Although their relationship became interesting towards the end of the film, for the first two thirds the two women tell each other lie after lie in order to hide their true identities from one another and I found this very tiresome after a while. The film keeps the audience waiting too long to discover who the women really are, by which time they have lost interest.

An example of the beautiful cinematography

I really feel that the film would have been improved had it not contained so much explicit sex. While these scenes are great for showing the passion and heat between the two women, they detract from the story as a whole. The most intense scenes in the film aren’t those which are overtly sexual in tone. The film is at its best when the two are talking quietly, maybe stroking a thigh or back or looking into each others souls.

The ending is fairly ambiguous and for once I actually wished for a ‘Hollywood Ending’. I suppose this shows how invested in the love story I was and how well the film showed the passion and love between the characters.  It also has to be said that as well as the beautiful naked women, the film also has some beautiful cinematography but in the end the sex got in the way of the story.


Sunday, 5 February 2012

Battleship Potemkin

Released in 1925 as Communist Propaganda, Battleship Potemkin went on to become one of the most famous and most loved films of the silent era. The film is ranked at Number three on Empire’s ‘100 Best films of world cinema’ and was named ‘The greatest film of all time’ at the 1958 World Fair.

The film is an account of a mutiny which occurred in 1905 aboard the Russian battleship Potemkin. We find the crew to be poorly treated by their Tsarist officers and are about ready to snap when all they are offered to eat is rotten meat. The crew, upon hearing of workers rising up on land commit the act of mutiny and set sail for Odessa. When they reach the port they are supported by the people who are then brutally murdered by the Tsarist authorities. Back out to sea the Potemkin is set upon by a number of Tsarist ships who seem ready to engage the mutineers. The question is, will they join with the mutineers or fight?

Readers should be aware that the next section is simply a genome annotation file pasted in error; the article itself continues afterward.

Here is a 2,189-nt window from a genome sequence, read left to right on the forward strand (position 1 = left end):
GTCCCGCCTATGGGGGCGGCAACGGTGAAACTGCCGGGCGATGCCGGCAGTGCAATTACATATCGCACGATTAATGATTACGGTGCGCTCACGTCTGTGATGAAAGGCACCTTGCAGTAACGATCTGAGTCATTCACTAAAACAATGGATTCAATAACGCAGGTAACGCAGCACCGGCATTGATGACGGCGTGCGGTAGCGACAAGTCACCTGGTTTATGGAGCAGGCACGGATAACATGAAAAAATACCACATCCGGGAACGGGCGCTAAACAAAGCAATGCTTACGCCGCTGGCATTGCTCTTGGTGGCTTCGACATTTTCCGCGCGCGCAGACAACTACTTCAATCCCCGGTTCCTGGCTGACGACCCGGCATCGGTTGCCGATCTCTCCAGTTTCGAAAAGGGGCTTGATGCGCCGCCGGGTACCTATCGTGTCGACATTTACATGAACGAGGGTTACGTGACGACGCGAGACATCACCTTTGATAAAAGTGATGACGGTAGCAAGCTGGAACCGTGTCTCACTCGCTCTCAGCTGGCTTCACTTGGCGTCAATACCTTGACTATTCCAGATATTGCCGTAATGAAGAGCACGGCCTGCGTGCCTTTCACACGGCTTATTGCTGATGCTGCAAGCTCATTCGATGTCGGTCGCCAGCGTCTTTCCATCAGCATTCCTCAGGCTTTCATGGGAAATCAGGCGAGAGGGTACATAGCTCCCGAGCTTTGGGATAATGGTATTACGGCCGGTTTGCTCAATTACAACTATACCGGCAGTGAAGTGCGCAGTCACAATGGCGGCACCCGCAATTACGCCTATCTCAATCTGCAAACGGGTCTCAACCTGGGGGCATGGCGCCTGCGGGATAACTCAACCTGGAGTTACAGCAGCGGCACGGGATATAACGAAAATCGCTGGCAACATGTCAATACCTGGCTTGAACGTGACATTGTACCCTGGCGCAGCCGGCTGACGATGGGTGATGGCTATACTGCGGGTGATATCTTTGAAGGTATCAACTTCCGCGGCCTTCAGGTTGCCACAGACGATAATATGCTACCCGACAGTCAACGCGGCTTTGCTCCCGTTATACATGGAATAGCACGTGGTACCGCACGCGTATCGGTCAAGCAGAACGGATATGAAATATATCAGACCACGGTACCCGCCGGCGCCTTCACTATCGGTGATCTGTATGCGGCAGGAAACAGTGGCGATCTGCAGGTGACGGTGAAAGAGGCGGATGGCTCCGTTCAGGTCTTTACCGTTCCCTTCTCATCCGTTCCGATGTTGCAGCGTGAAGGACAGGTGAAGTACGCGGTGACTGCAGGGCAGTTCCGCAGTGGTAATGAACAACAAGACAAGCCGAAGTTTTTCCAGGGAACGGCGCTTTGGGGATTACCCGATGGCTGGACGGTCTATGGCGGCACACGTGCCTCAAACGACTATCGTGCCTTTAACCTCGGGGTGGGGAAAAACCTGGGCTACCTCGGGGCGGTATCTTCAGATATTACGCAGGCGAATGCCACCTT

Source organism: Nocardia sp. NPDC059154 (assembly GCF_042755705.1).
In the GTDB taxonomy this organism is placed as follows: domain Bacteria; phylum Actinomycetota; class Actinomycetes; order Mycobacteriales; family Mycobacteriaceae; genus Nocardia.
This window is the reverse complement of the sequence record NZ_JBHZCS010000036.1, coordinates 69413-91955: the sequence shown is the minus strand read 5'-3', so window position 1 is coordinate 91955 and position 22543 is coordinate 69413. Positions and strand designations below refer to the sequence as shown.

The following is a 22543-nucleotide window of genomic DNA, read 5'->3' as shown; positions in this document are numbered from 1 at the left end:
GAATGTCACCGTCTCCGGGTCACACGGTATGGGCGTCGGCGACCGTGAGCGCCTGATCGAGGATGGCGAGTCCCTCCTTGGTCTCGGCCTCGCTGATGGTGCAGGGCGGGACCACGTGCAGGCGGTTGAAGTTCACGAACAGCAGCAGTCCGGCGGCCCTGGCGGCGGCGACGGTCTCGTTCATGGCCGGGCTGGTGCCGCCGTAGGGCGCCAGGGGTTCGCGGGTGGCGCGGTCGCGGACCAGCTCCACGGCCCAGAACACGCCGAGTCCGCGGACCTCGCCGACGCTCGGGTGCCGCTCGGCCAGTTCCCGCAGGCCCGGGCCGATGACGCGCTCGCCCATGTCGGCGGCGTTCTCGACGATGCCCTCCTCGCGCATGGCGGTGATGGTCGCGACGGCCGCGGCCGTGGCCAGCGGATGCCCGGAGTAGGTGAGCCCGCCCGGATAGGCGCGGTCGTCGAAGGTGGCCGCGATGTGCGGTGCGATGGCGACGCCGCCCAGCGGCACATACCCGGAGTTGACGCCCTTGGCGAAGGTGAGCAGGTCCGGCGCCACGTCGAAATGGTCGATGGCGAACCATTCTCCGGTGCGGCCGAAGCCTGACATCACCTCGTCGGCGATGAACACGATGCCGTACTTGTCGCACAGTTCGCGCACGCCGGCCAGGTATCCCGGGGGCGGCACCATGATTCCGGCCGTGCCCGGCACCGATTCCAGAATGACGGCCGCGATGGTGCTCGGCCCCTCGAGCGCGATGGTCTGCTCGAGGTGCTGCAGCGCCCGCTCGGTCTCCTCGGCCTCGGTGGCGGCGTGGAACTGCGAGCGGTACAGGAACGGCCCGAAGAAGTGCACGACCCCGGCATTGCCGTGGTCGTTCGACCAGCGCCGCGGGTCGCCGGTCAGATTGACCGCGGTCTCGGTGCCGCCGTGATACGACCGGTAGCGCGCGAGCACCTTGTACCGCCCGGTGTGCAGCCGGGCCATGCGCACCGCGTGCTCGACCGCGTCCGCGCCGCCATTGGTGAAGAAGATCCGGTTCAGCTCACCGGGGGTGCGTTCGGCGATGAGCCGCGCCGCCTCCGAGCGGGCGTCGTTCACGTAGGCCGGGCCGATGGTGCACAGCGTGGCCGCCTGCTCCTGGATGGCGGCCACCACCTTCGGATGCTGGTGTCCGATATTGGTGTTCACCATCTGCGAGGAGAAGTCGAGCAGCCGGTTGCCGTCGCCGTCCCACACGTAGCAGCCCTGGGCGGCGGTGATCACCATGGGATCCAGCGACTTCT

As a piece of propaganda, the film is unmatched. The Tsarist’s are seen as cruel, unjust and bloodthirsty. Even Joseph Goebbels claimed anyone without firm political conviction could become a Bolshevik after watching it.  The most famous scene is still shocking today. The army is bought in to quell the rebellion and we watch as children are stamped to death by a fearful crowd, a mother is shot while holding up her dying son to the soldiers and the most famous image of all, a baby in a pram, falling down the Odessa steps. This scene in particular has become iconic and has been copied by numerous artists and film makers. Nearly 90 years on, it is still a shocking scene to witness.

The Odessa Steps sequence
The film seems ahead of its time with its use of close ups and quick cutting. Though common today, the editing seen in Potemkin was revolutionary in its day. Multiple cross cuts were also used to show the hustle and bustle of ship life.

Shocking even today
While I believe the film is a masterpiece of silent cinema and propaganda, I couldn’t help feeling bored at times, especially during the first third of the film. The boredom paled in comparison however to the frenetic pace and shock of the Odessa steps scene. At only 72 minutes long, Battleship Potemkin is a must see for fans of early cinema or political propaganda but even for those without an interest I would still recommend seeking out the Odessa Steps scene online.